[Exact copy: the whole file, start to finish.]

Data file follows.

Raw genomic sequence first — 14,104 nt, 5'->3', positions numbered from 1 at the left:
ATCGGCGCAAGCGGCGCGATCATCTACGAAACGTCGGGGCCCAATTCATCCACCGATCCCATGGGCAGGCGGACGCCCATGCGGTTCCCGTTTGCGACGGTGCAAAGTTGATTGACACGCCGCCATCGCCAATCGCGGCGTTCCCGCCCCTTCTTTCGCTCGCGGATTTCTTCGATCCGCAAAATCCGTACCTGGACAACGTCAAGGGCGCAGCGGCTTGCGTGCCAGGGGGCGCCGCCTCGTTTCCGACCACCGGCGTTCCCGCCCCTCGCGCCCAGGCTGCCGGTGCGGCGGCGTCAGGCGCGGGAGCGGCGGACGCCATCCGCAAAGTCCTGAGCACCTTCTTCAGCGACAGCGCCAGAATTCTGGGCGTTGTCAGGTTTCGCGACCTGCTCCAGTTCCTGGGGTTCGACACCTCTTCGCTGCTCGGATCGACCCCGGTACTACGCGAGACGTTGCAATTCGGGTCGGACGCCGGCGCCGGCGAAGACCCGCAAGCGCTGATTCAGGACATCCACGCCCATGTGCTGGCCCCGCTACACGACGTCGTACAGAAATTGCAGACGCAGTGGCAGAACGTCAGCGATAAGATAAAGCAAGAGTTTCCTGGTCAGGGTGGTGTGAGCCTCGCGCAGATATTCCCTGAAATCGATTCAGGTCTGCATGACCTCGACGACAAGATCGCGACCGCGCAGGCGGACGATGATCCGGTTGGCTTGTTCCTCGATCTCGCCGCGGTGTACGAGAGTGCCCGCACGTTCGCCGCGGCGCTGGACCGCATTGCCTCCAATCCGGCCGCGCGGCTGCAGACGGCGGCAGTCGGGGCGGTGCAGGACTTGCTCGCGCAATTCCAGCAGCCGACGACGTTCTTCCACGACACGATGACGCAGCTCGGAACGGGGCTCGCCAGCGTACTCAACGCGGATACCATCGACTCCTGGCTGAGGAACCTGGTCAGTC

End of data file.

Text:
Raw genomic sequence first — 14,104 nt, 5'->3', positions numbered from 1 at the left:
ATCGGCGCAAGCGGCGCGATCATCTACGAAACGTCGGGGCCCAATTCATCCACCGATCCCATGGGCAGGCGGACGCCCATGCGGTTCCCGTTTGCGACGGTGCAAAGTTGATTGACACGCCGCCATCGCCAATCGCGGCGTTCCCGCCCCTTCTTTCGCTCGCGGATTTCTTCGATCCGCAAAATCCGTACCTGGACAACGTCAAGGGCGCAGCGGCTTGCGTGCCAGGGGGCGCCGCCTCGTTTCCGACCACCGGCGTTCCCGCCCCTCGCGCCCAGGCTGCCGGTGCGGCGGCGTCAGGCGCGGGAGCGGCGGACGCCATCCGCAAAGTCCTGAGCACCTTCTTCAGCGACAGCGCCAGAATTCTGGGCGTTGTCAGGTTTCGCGACCTGCTCCAGTTCCTGGGGTTCGACACCTCTTCGCTGCTCGGATCGACCCCGGTACTACGCGAGACGTTGCAATTCGGGTCGGACGCCGGCGCCGGCGAAGACCCGCAAGCGCTGATTCAGGACATCCACGCCCATGTGCTGGCCCCGCTACACGACGTCGTACAGAAATTGCAGACGCAGTGGCAGAACGTCAGCGATAAGATAAAGCAAGAGTTTCCTGGTCAGGGTGGTGTGAGCCTCGCGCAGATATTCCCTGAAATCGATTCAGGTCTGCATGACCTCGACGACAAGATCGCGACCGCGCAGGCGGACGATGATCCGGTTGGCTTGTTCCTCGATCTCGCCGCGGTGTACGAGAGTGCCCGCACGTTCGCCGCGGCGCTGGACCGCATTGCCTCCAATCCGGCCGCGCGGCTGCAGACGGCGGCAGTCGGGGCGGTGCAGGACTTGCTCGCGCAATTCCAGCAGCCGACGACGTTCTTCCACGACACGATGACGCAGCTCGGAACGGGGCTCGCCAGCGTACTCAACGCGGATACCATCGACTCCTGGCTGAGGAACCTGGTCAGTC